where ``row-length`` may be any unsigned integer type of either byteorder,
``row-content`` may be of any data type or byteorder,
and there are no delimiters or metadata anywhere.

For this format ``RaggedArray()`` provides a ``loads()`` method for reading
and a ``dumps()`` method for writing.

Some examples:

.. code-block:: python

    # Write using:
    #  - Row contents: The current data type (ragged.dtype) and endian.
    #  - Row lengths: ``numpy.intc`` native endian
    # Note that the output is a memoryview() which is generally interchangeable
    # with bytes(). This may still be written to a file with the usual
    # ``fh.write()``.
    dumped = ragged.dumps()

    # Read back using:
    #  - Row contents: The same dtype used to write it
    #  - Row lengths: ``numpy.intc`` native endian
    ragged, bytes_consumed = RaggedArray.loads(dumped, ragged.dtype)

    # Write then read using:
    #  - Row contents: Big endian 8-byte floats
    #  - Row lengths: Little endian 2-byte unsigned integers
    dumped = ragged.astype(">f8").dumps(ldtype="<u2")
    ragged, bytes_consumed = RaggedArray.loads(dumped, ">f8", ldtype="<u2")

By default, ``loads()`` will keep adding rows until it hits the end of the byte
array that it's parsing.
The ``bytes_consumed`` (a count of how many bytes from ``dumped`` where used)
will therefore always satisfy ``bytes_consumed == len(dumped)``.

Some file formats contain a serialised ragged array embedded inside a larger
file but don't specify how many bytes belong to
the ragged array and how many belong to whatever comes afterwards.
Instead they specify how many rows there should be.
To read such data use the **rows** keyword argument.

.. code-block:: python

    # Read a 20 row ragged array of floats from a long ``bytes()`` object called
    # **blob**. Will raise an error if it runs out of data.
    ragged, bytes_consumed = ragged.loads(blob, "f8", rows=20)

    # ``bytes_consumed`` indicates where the ragged array stopped.
    rest_of_blob = blob[bytes_consumed:]


Pickle
******

If you don't need other programs to be able to read the output then bog-standard
pickle works too.

.. code-block:: python

    >>> import pickle
    >>> arr = ragged_array([
    ...    ["cake", "biscuits"],
    ...    ["socks"],
    ...    ["orange", "lemon", "pineapple"],
    ... ])
    >>> pickle.loads(pickle.dumps(arr))
    RaggedArray.from_nested([
        ["cake", "biscuits"],
        ["socks"],
        ["orange", "lemon", "pineapple"],
    ])


Grouping
........

Arbitrary data may be grouped by some group enumeration into a ragged array so
that each data element appears on the row of its group number.

For example, to group the people in the following array...

.. code-block:: python

    people = np.array([
        ("Bob", 1),
        ("Bill", 2),
        ("Ben", 0),
        ("Biff", 1),
        ("Barnebas", 0),
        ("Bubulous", 1),
        ("Bofflodor", 2),
    ], dtype=[("name", str, 20), ("group number", int)])

... by the **group number** field use:

.. code-block:: python

    >>> from rockhopper import RaggedArray
    >>> RaggedArray.group_by(people, people["group number"])
    RaggedArray.from_nested([
        [('Ben', 0), ('Barnebas', 0)],
        [('Bob', 1), ('Biff', 1), ('Bubulous', 1)],
        [('Bill', 2), ('Bofflodor', 2)],
    ])

As you can hopefully see,

- all the names given a **group number** 0 appear in row 0,
- all the names given a **group number** 1 appear in row 1,
- and all the names given a **group number** 1 appear in row 2.

At this point you probably no longer care about the **group number** field,
in which case, group only the **name** field:

.. code-block:: python

    >>> RaggedArray.group_by(people["name"], people["group number"])
    RaggedArray.from_nested([
        ['Ben', 'Barnebas'],
        ['Bob', 'Biff', 'Bibulous'],
        ['Bill', 'Bofflodor'],
    ])


Enumerating classes
*******************

The above assumes that the parameter you wish to group by is just an
enumeration.
If this is not the case, and you're not already sick of software written by me,
then you may use a `hirola.HashTable()
<https://github.com/bwoodsend/Hirola#hirola>`_ to efficiently enumerate the
parameter to group by.

For example, to group this list of animals by their animal class:

.. code-block:: python

    animals = np.array([
        ("cow", "mammal"),
        ("moose", "mammal"),
        ("centipede", "insect"),
        ("robin", "bird"),
        ("spider", "insect"),
        ("whale", "mammal"),
        ("woodpecker", "bird"),
    ], dtype=[("name", str, 15), ("class", str, 15)])

Use something like:

.. code-block:: python

    >>> from hirola import HashTable
    >>> animal_classes = HashTable(len(animals), animals.dtype["class"])
    >>> enum = animal_classes.add(animals["class"])

    >>> RaggedArray.group_by(animals["name"], enum)
    RaggedArray.from_nested([
        ['cow', 'moose', 'whale'],
        ['centipede', 'spider'],
        ['robin', 'woodpecker'],
    ])
    >>> animal_classes.keys
    array(['mammal', 'insect', 'bird'], dtype='<U15')

            

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    "download_url": "https://files.pythonhosted.org/packages/8d/a0/5dc6a9d367dd08b22dd3783afc54aa222dfde87b45a516504f62f19c2566/rockhopper-0.2.0.tar.gz",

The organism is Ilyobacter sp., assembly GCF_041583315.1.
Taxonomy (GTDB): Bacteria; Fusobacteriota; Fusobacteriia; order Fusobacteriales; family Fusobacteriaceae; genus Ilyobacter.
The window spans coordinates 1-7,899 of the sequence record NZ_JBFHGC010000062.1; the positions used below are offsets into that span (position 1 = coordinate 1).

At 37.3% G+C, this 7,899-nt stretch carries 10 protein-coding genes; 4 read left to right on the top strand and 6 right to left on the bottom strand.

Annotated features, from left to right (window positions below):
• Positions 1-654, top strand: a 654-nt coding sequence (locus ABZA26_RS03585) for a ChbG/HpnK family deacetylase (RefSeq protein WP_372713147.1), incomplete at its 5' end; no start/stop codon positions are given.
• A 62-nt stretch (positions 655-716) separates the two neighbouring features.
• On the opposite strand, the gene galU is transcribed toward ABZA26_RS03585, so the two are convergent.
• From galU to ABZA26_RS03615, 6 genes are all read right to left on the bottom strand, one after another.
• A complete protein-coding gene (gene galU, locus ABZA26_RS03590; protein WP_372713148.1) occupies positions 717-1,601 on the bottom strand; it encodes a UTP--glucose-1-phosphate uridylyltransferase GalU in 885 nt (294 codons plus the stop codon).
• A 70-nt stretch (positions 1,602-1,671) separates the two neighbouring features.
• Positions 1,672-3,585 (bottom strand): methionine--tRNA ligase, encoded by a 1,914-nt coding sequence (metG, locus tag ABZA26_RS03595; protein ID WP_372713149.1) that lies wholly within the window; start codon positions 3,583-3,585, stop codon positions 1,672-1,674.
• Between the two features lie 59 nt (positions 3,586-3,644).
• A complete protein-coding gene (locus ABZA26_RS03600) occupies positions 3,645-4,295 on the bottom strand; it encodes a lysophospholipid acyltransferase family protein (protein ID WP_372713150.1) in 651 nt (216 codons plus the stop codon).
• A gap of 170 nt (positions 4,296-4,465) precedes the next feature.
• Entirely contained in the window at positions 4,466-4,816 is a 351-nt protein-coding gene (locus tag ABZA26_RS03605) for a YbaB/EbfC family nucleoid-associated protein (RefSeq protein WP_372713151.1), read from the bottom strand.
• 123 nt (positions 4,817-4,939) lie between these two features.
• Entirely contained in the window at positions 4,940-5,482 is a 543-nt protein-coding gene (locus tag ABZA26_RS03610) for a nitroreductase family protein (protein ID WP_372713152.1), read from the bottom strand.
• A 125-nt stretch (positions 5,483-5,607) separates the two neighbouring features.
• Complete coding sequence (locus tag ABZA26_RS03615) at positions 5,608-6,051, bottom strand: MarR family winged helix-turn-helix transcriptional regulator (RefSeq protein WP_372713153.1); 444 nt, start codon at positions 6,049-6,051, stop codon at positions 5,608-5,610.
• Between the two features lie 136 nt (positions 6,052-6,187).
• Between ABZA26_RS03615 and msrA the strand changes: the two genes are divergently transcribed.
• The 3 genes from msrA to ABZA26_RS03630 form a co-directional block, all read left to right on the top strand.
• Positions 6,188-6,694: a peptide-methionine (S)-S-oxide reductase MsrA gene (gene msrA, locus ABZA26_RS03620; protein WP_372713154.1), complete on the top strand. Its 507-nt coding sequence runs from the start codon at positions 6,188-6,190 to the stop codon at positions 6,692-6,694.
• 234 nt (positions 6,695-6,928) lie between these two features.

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    "description": "==========\nrockhopper\n==========\n\n.. image::\n    https://img.shields.io/badge/\n    Python-%203.6%20%7C%203.7%20%7C%203.8%20%7C%203.9%20%7C%203.10%20%7C%20PyInstaller-blue.svg\n\nA *Ragged Array* class: 2D NumPy arrays containing rows of mismatching lengths.\n\n* Free software: MIT license\n* Source code: https://github.com/bwoodsend/rockhopper/\n* Releases: https://pypi.org/project/rockhopper/\n* Documentation: You are looking at it... \ud83e\udd28\n\nNumPy arrays are very powerful but its multidimensional arrays must be\nrectangular (or cuboidal, hyper-cuboidal, tesseractal, ...).\nA ``rockhopper.RaggedArray()`` wraps a 1D NumPy array into something resembling\na 2D NumPy array but with the *rectangular* constraint loosened.\ni.e. The following is perfectly valid:\n\n.. code-block:: python\n\n    from rockhopper import ragged_array\n\n    ragged = ragged_array([\n        # Row with 4 items\n        [1.2, 23.3, 4.1 , 12],\n        # Row with 3 items\n        [2.0, 3., 43.9],\n        # Row with no items\n        [],\n        # Another row with 4 items\n        [0.12, 7.2, 1.3, 42.9],\n    ])\n\nUnder the hood,\nrockhopper operations use NumPy vectorisation where possible\nand C when not\nso that performance is almost as good as normal NumPy\nand still orders of magnitudes faster than pure Python list of lists\nimplementations.\n\n\nFeatures\n--------\n\nIt's early days for **rockhopper**.\nFeatures have so far been added on an *as needed* basis\nand consequently, its features list has some holes in it.\nThe following shows what **rockhopper** has, labelled with a \u2713,\nand what it doesn't (yet) have, labelled with a \u2717.\n\n* `Initialisation`_ from:\n    - \u2713 A ragged list of lists.\n    - \u2713 A flat contents array and a list of row lengths.\n    - \u2713 A flat contents array and a list of row start/ends.\n* `Indexing and Slicing`_ (getting/setting support marked separately with a ``'/'`` divider):\n    - `1D indices`_ ``ragged[rows]`` where:\n        * \u2713/\u2713: **rows** is an integer.\n        * \u2713/\u2717: **rows** is a list of integers, bool mask or slice.\n    - `2D indices`_ ``ragged[rows, columns]`` where:\n        * \u2713/\u2713 **rows** is anything and **columns** is an integer or list of\n          integers.\n        * \u2713/\u2717: **rows** is anything and **columns** is a bool mask or slice.\n    - `3D (or higher) indices`_ ``ragged[x, y, z]`` (only applicable to `higher dimensional arrays`_) where:\n        * \u2713/\u2713 **x** is anything, **y** is an integer or list of integers, and\n          **z** is anything.\n        * \u2717/\u2717: **x** is anything, and **y** is a bool mask or slice, and **z**\n          is anything.\n* Concatenation (joining multiple arrays together):\n    - \u2717 rows\n    - \u2717 columns\n* Vectorisation - these will take a bit of head scratching to get working:\n    - \u2717 Applying arithmetic operations (e.g. ``ragged_array * 3``) so that the\n      for loop is efficiently handled in NumPy.\n    - \u2717 Reverse ``__getitem__()``. i.e. ``regular_array[ragged_integer_array]``\n      should create another ragged array whose contents are taken from\n      ``regular_array``.\n* `Export to standard types`_:\n    - \u2713 The ``tolist()`` method takes you back to a list of lists.\n    - \u2713 The ``to_rectangular_arrays()`` method converts to a list of regular\n      rectangular arrays.\n* `Serialisation and deserialisation`_:\n    - \u2713 Binary_ (``row-length|row-content`` format).\n    - \u2717 Ascii. (Saving this for a rainy day.)\n    - \u2713 Pickle_.\n* \u2713 Grouping_ data by some enumeration - similar to\n  ``pandas.DataFrame.groupby()``.\n\n\nInstallation\n------------\n\nTo install use the following steps:\n\n1.  Think of a prime number between 4294967296 and 18446744073709551616,\n2.  Multiply it by the diameter of your ear lobes,\n3.  Negate it then take the square root,\n4.  Subtract the number you first thought of,\n5.  Run the following in some flavour of terminal::\n\n        pip install rockhopper\n\nPre-built binary wheels (i.e. easy to install) are shipped for:\n\n* Linux distributions based on glibc whose architecture NumPy also ships\n  prebuilt wheels for (which can be seen `here\n  <https://pypi.org/project/numpy/#files>`_)\n* Windows 64 and 32 bit\n* macOS >=10.6 on ``x86_86`` or ``arm64``\n\nOther supported and tested platforms (which ``wheel`` lacks support for) are:\n\n* musl based Linux (requires gcc_ to build)\n* FreeBSD (requires clang_ or gcc_ to build)\n\nOn these platforms, **rockhopper** should build from and install out the box\nif your first install the appropriate C compiler.\n\n.. _many linux project: https://quay.io/organization/pypa\n.. _gcc: https://gcc.gnu.org/\n.. _clang: https://clang.llvm.org/\n\n\nUsage\n-----\n\n\nInitialisation\n..............\n\nThe easiest way to make a ragged array is from a nested list using\n``rockhopper.ragged_array()``.\n\n.. code-block:: python\n\n    from rockhopper import ragged_array\n\n    ragged = ragged_array([\n        [1, 2, 3],\n        [2, 43],\n        [34, 32, 12],\n        [2, 3],\n    ])\n\nIn this form, what goes in is what comes out.\n\n.. code-block:: python\n\n    >>> ragged\n    RaggedArray.from_nested([\n        [1, 2, 3],\n        [ 2, 43],\n        [34, 32, 12],\n        [2, 3],\n    ])\n\nAs the repr implies, the output is of type ``rockhopper.RaggedArray`` and\nthe ``ragged_array()`` function is simply a shortcut for\n``RaggedArray.from_nested()`` which you may call directly if you prefer.\nData types (the `numpy.dtype`_) are implicit but may be overrode using the\n**dtype** parameter.\n\n\n.. code-block:: python\n\n    >>> ragged_array([\n    ...     [1, 2, 3],\n    ...     [2, 43],\n    ...     [34, 32, 12],\n    ...     [2, 3],\n    ... ], dtype=float)\n    RaggedArray.from_nested([\n        [1., 2., 3.],\n        [ 2., 43.],\n        [34., 32., 12.],\n        [2., 3.],\n    ])\n\n\n.. _`numpy.dtype`: https://numpy.org/doc/stable/reference/arrays.dtypes.html\n\nAlternative ways to construct are from flat contents and row lengths:\n\n.. code-block:: python\n\n    from rockhopper import RaggedArray\n\n    # Creates exactly the same array as above.\n    ragged = RaggedArray.from_lengths(\n        [1, 2, 3, 2, 43 34, 32, 12, 2, 3],  # The array contents.\n        [3, 2, 3, 2],  # The length of each row.\n    )\n\nOr at a lower level, a flat contents array and an array of row *bounds* (the\nindices at which one row ends and next one begins).\nAs with regular Python ``range()`` and slices, a row includes the starting index\nbut excludes the end index.\n\n.. code-block:: python\n\n    # Creates exactly the same array as above.\n    ragged = RaggedArray(\n        [1, 2, 3, 2, 43 34, 32, 12, 2, 3],  # The array contents again.\n        [0, 3, 5, 8, 10],  # The start and end of each row.\n    )\n\nOr at an even lower level, a flat contents array and separate arrays for where\neach row starts and each row ends.\nThis form reflects how the ``RaggedArray`` class's internals are structured.\n\n.. code-block:: python\n\n    # And creates the same array as above again.\n    ragged = RaggedArray(\n        [1, 2, 3, 2, 43 34, 32, 12, 2, 3],  # The array contents.\n        [0, 3, 5, 8],  # The starting index of each row.\n        [3, 5, 8, 10],  # The ending index of each row.\n    )\n\nThis last form is used internally for efficient slicing but isn't expected to be\nparticularly useful for day to day usage.\nWith this form, rows may be in mixed orders, have gaps between them or overlap.\n\n.. code-block:: python\n\n    # Creates a weird array.\n    ragged = RaggedArray(\n        range(10),  # The array contents.\n        [6, 3, 4, 1, 2],  # The starting index of each row.\n        [9, 5, 8, 2, 2],  # The ending index of each row.\n    )\n\nExternally, the fact that rows share data or have gaps in between is invisible.\n\n.. code-block:: python\n\n    >>> ragged\n    RaggedArray.from_nested([\n        [6, 7, 8],\n        [3, 4],\n        [4, 5, 6, 7],\n        [1],\n        [],\n    ])\n\n\nHigher Dimensional Arrays\n*************************\n\nRockhopper is very much geared towards 2D ragged arrays, however,\none permutation of higher dimensional ragged arrays is allowed:\nA ragged array's rows can be multidimensional rather than a 1D arrays.\n\nConstruction works more or less as you'd expect.\nThe following shows 3 different ways to create the same multidimensional ragged\narray.\n\n.. code-block:: python\n\n    import numpy as np\n    from rockhopper import ragged_array, RaggedArray\n\n    # Construct from nested lists.\n    from_nested = ragged_array([\n        [[0,  1], [2, 3]],\n        [[4, 5]],\n        [[6, 7], [8, 9], [10, 11]],\n        [[12, 13]],\n    ])\n\n    # Construction from flat contents and either ...\n    flat = np.array([\n        [0,  1], [2, 3], [4, 5], [6, 7], [8, 9], [10, 11], [12, 13]\n    ])\n    # ... row lengths, ...\n    from_lengths = RaggedArray.from_lengths(flat, [2, 1, 3, 2])\n    # ... or row bounds.\n    from_bounds = RaggedArray(flat, [0, 2, 3, 6, 7])\n\n\nStructured Arrays\n*****************\n\nRagged arrays may also use a `structured data type\n<https://numpy.org/doc/stable/user/basics.rec.html>`_.\nFor this, explicitly setting the **dtype** parameter is mandatory when using\nthe ``ragged_array()`` constructor.\nOtherwise NumPy will cast everything to one compatible type (usually ``str``).\n\n.. code-block:: python\n\n    ragged = ragged_array([\n        [(\"abc\", 3), (\"efg\", 5)],\n        [(\"hij\", 1)],\n        [(\"klm\", 13), (\"nop\", 99), (\"qrs\", 32)],\n    ], dtype=[(\"foo\", str, 3), (\"bar\", int)])\n\nHowever, this feature is only half-formed because ``ragged[\"foo\"]`` requires\ninternal support for strided flat arrays (which rockhopper currently lacks).\n\n\nIndexing and Slicing\n....................\n\nMost forms of ``__getitem__()`` and ``__setitem__()``\n(i.e. ``ragged[x]`` and ``ragged[x] = y``)\nare supported and mirror the semantics of `NumPy indexing`_.\n\nThere are a few general rules of thumb for what isn't supported:\n\n* When a get operation returns another ragged array, the corresponding set\n  operation is not implemented. This would require implementing vectorisation to\n  work.\n* If a 2D index ``ragged[x, y]`` gives another ragged array, then neither\n  getting or setting is supported for >2D indices which start with said 2D index\n  ``ragged[x, y, z]``. This would require internal support for letting\n  ``ragged.flat`` be strided.\n* Ragged arrays can not be used as indices. ``arr[ragged]`` will fail\n  irregardless or whether ``arr`` is ragged or not.\n* Under no circumstances will writing to a ragged array be allowed to change\n  its overall length or the length of one of its rows.\n\nIn all cases except where indicated otherwise,\nindexing returns original data - not copies.\nIf you later write to either the ragged array itself or a slice taken from it,\nthen the other will change too.\n\n.. _NumPy indexing: https://numpy.org/doc/stable/reference/arrays.indexing.html\n\n\n1D indices\n**********\n\nIndexing will all be shown by examples.\nHere is an unimaginative ragged array to play with.\n\n.. code-block:: python\n\n    from rockhopper import ragged_array\n\n    ragged = ragged_array([\n        [1, 2, 3, 4],\n        [5, 6],\n        [7, 8, 9],\n        [10, 11, 12, 13],\n    ])\n\n1D indexing with individual integers gives single rows as regular arrays.\n\n.. code-block:: python\n\n    >>> ragged[2]\n    array([7, 8, 9])\n    >>> ragged[3]\n    array([10, 11, 12, 13])\n\nBut indexing with a slice, integer array or bool mask gives another ragged\narray.\n\n.. code-block:: python\n\n    >>> ragged[::2]\n    RaggedArray.from_nested([\n        [1, 2, 3, 4],\n        [7, 8, 9],\n    ])\n    >>> ragged[[2, -1]]\n    RaggedArray.from_nested([\n        [7, 8, 9],\n        [10, 11, 12, 13],\n    ])\n\n\nThis is true even if all rows happen to be the same length.\n\n\n2D indices\n**********\n\n2D indexing ``ragged[rows, columns]`` gives individual cells.\nArrays of indices, slices and bool masks may also be used instead of single\nnumbers.\nUsing the same boring ragged array `as above <#d-indices>`_:\n\n.. code-block:: python\n\n    # Individual indices.\n    >>> ragged[0, 0], ragged[0, 1], ragged[0, 2]\n    (1, 2, 3)\n\n    # Arrays of indices.\n    >>> ragged[0, [0, 1, -1]]\n    array([1, 2, 4])\n    >>> ragged[0, [[1, 2], [0, 2]]]\n    array([[2, 3],\n           [1, 3]])\n    >>> ragged[[0, 3, 2], [2, 3, 1]]\n    array([ 3, 13,  8])\n\n    # Slices as row numbers (including the null slice [:]).\n    >>> ragged[:, 0]\n    array([ 1,  5,  7, 10])\n    >>> ragged[2:, -1]\n    array([ 9, 13])\n\n    # Again, multiple column numbers may be given.\n    # The following gets the first and last element from each row.\n    >>> ragged[:, [0, -1]]\n    array([[ 1,  4],\n           [ 5,  6],\n           [ 7,  9],\n           [10, 13]])\n\n    # If the second index is a slice or bool mask, the output is a ragged array.\n    # Even if each row is of the same length.\n    >>> ragged[:, :2]\n    RaggedArray.from_nested([\n        [1, 2],\n        [5, 6],\n        [7, 8],\n        [10, 11],\n    ])\n\nIf the second index is not a slice then the the output of getitem is a copy and\ndoes not share memory with the parent ragged array.\n\n\n3D (or higher) indices\n**********************\n\n`Higher Dimensional Arrays`_ can be sliced using 3 indices (or more).\n\nUsing another uninspiring enumeration example - this time a 3D array:\n\n.. code-block:: python\n\n    ragged = ragged_array([\n        [[ 0,  1,  2], [ 3,  4,  5]],\n        [[ 6,  7,  8], [ 9, 10, 11]],\n        [[12, 13, 14], [15, 16, 17], [18, 19, 20]],\n        [[21, 22, 23]],\n    ])\n\n3D arrays follow the same indexing rules as 2D arrays except that each **cell**\nis actually another array.\n\n.. code-block:: python\n\n    >>> ragged[0, 1]\n    array([3, 4, 5])\n\nAnd a triplet of indices are used to access individual elements.\n\n.. code-block:: python\n\n    >>> ragged[2, 0, 1]\n    13\n\n\nExport to standard types\n........................\n\nNo matter how many features I cram in to make ragged arrays more interchangeable\nwith normal ones,\nyou'll probably want to get back into regular array territory at the first\nopportunity.\n**rockhopper** comes with a few ways to do so.\n\nFirst, let us create a ragged array to export:\n\n.. code-block:: python\n\n    from rockhopper import ragged_array\n    ragged = ragged_array([\n        [1, 2, 3],\n        [4, 5, 6],\n        [7, 8],\n        [9, 10],\n        [11, 12, 13],\n    ])\n\n\nTo list of lists\n****************\n\nThe ``tolist()`` method converts back to nested lists (like those used to build\nthe array in the first place).\n\n.. code-block:: python\n\n    >>> ragged.tolist()\n    [[1, 2, 3], [4, 5, 6], [7, 8], [9, 10], [11, 12, 13]]\n\n\nTo list of homogenous arrays\n****************************\n\nWhen a ragged array is either not very ragged (row lengths are mostly the same)\nor not ragged at all (rows are all the same length),\nit's often helpful to split it on rows of differing lengths,\ngiving a sequence of standard rectangular arrays which can be ``for loop``\\ -ed\nover.\nDo this with the ``to_rectangular_arrays()`` method.\n\n.. code-block:: python\n\n    >>> ragged.to_rectangular_arrays()\n    [array([[1, 2, 3],\n            [4, 5, 6]]),\n     array([[7, 8],\n            [9, 10]]),\n     array([[11, 12, 13]])]\n\nIn the somewhat unlikely event that you don't care about the order the rows\nappear in,\nset the **reorder** option to allow it to presort the rows into ascending\nlengths so as to minimize fragmentation.\n\n.. code-block:: python\n\n    >>> sort_args, arrays = ragged.to_rectangular_arrays(reorder=True)\n    # The numpy.argsort() arguments are returned in case you want them.\n    >>> sort_args\n    array([2, 3, 0, 1, 4])\n    # By sorting, only 2 arrays are needed rather than 3.\n    >>> arrays\n    [array([[ 7,  8],\n            [ 9, 10]]),\n     array([[ 1,  2,  3],\n            [ 4,  5,  6],\n            [11, 12, 13]])]\n\n\nSerialisation and Deserialisation\n.................................\n\nRagged arrays may be converted to bytes and back again\nwhich can be read from or written to files.\n\n\nBinary\n******\n\nCurrently **rockhopper** knows of exactly one binary format:\nThe highly typical, but hopelessly un-NumPy-friendly::\n\n    row-length | row-content | row-length | row-content\n\nbinary form often found in 3D graphics\nwhere ``row-length`` may be any unsigned integer type of either byteorder,\n``row-content`` may be of any data type or byteorder,\nand there are no delimiters or metadata anywhere.\n\nFor this format ``RaggedArray()`` provides a ``loads()`` method for reading\nand a ``dumps()`` method for writing.\n\nSome examples:\n\n.. code-block:: python\n\n    # Write using:\n    #  - Row contents: The current data type (ragged.dtype) and endian.\n    #  - Row lengths: ``numpy.intc`` native endian\n    # Note that the output is a memoryview() which is generally interchangeable\n    # with bytes(). This may still be written to a file with the usual\n    # ``fh.write()``.\n    dumped = ragged.dumps()\n\n    # Read back using:\n    #  - Row contents: The same dtype used to write it\n    #  - Row lengths: ``numpy.intc`` native endian\n    ragged, bytes_consumed = RaggedArray.loads(dumped, ragged.dtype)\n\n    # Write then read using:\n    #  - Row contents: Big endian 8-byte floats\n    #  - Row lengths: Little endian 2-byte unsigned integers\n    dumped = ragged.astype(\">f8\").dumps(ldtype=\"<u2\")\n    ragged, bytes_consumed = RaggedArray.loads(dumped, \">f8\", ldtype=\"<u2\")\n\nBy default, ``loads()`` will keep adding rows until it hits the end of the byte\narray that it's parsing.\nThe ``bytes_consumed`` (a count of how many bytes from ``dumped`` where used)\nwill therefore always satisfy ``bytes_consumed == len(dumped)``.\n\nSome file formats contain a serialised ragged array embedded inside a larger\nfile but don't specify how many bytes belong to\nthe ragged array and how many belong to whatever comes afterwards.\nInstead they specify how many rows there should be.\nTo read such data use the **rows** keyword argument.\n\n.. code-block:: python\n\n    # Read a 20 row ragged array of floats from a long ``bytes()`` object called\n    # **blob**. Will raise an error if it runs out of data.\n    ragged, bytes_consumed = ragged.loads(blob, \"f8\", rows=20)\n\n    # ``bytes_consumed`` indicates where the ragged array stopped.\n    rest_of_blob = blob[bytes_consumed:]\n\n\nPickle\n******\n\nIf you don't need other programs to be able to read the output then bog-standard\npickle works too.\n\n.. code-block:: python\n\n    >>> import pickle\n    >>> arr = ragged_array([\n    ...    [\"cake\", \"biscuits\"],\n    ...    [\"socks\"],\n    ...    [\"orange\", \"lemon\", \"pineapple\"],\n    ... ])\n    >>> pickle.loads(pickle.dumps(arr))\n    RaggedArray.from_nested([\n        [\"cake\", \"biscuits\"],\n        [\"socks\"],\n        [\"orange\", \"lemon\", \"pineapple\"],\n    ])\n\n\nGrouping\n........\n\nArbitrary data may be grouped by some group enumeration into a ragged array so\nthat each data element appears on the row of its group number.\n\nFor example, to group the people in the following array...\n\n.. code-block:: python\n\n    people = np.array([\n        (\"Bob\", 1),\n        (\"Bill\", 2),\n        (\"Ben\", 0),\n        (\"Biff\", 1),\n        (\"Barnebas\", 0),\n        (\"Bubulous\", 1),\n        (\"Bofflodor\", 2),\n    ], dtype=[(\"name\", str, 20), (\"group number\", int)])\n\n... by the **group number** field use:\n\n.. code-block:: python\n\n    >>> from rockhopper import RaggedArray\n    >>> RaggedArray.group_by(people, people[\"group number\"])\n    RaggedArray.from_nested([\n        [('Ben', 0), ('Barnebas', 0)],\n        [('Bob', 1), ('Biff', 1), ('Bubulous', 1)],\n        [('Bill', 2), ('Bofflodor', 2)],\n    ])\n\nAs you can hopefully see,\n\n- all the names given a **group number** 0 appear in row 0,\n- all the names given a **group number** 1 appear in row 1,\n- and all the names given a **group number** 1 appear in row 2.\n\nAt this point you probably no longer care about the **group number** field,\nin which case, group only the **name** field:\n\n.. code-block:: python\n\n    >>> RaggedArray.group_by(people[\"name\"], people[\"group number\"])\n    RaggedArray.from_nested([\n        ['Ben', 'Barnebas'],\n        ['Bob', 'Biff', 'Bibulous'],\n        ['Bill', 'Bofflodor'],\n    ])\n\n\nEnumerating classes\n*******************\n\nThe above assumes that the parameter you wish to group by is just an\nenumeration.\nIf this is not the case, and you're not already sick of software written by me,\nthen you may use a `hirola.HashTable()\n<https://github.com/bwoodsend/Hirola#hirola>`_ to efficiently enumerate the\nparameter to group by.\n\nFor example, to group this list of animals by their animal class:\n\n.. code-block:: python\n\n    animals = np.array([\n        (\"cow\", \"mammal\"),\n        (\"moose\", \"mammal\"),\n        (\"centipede\", \"insect\"),\n        (\"robin\", \"bird\"),\n        (\"spider\", \"insect\"),\n        (\"whale\", \"mammal\"),\n        (\"woodpecker\", \"bird\"),\n    ], dtype=[(\"name\", str, 15), (\"class\", str, 15)])\n\nUse something like:\n\n.. code-block:: python\n\n    >>> from hirola import HashTable\n    >>> animal_classes = HashTable(len(animals), animals.dtype[\"class\"])\n    >>> enum = animal_classes.add(animals[\"class\"])\n\n    >>> RaggedArray.group_by(animals[\"name\"], enum)\n    RaggedArray.from_nested([\n        ['cow', 'moose', 'whale'],\n        ['centipede', 'spider'],\n        ['robin', 'woodpecker'],\n    ])\n    >>> animal_classes.keys\n    array(['mammal', 'insect', 'bird'], dtype='<U15')\n",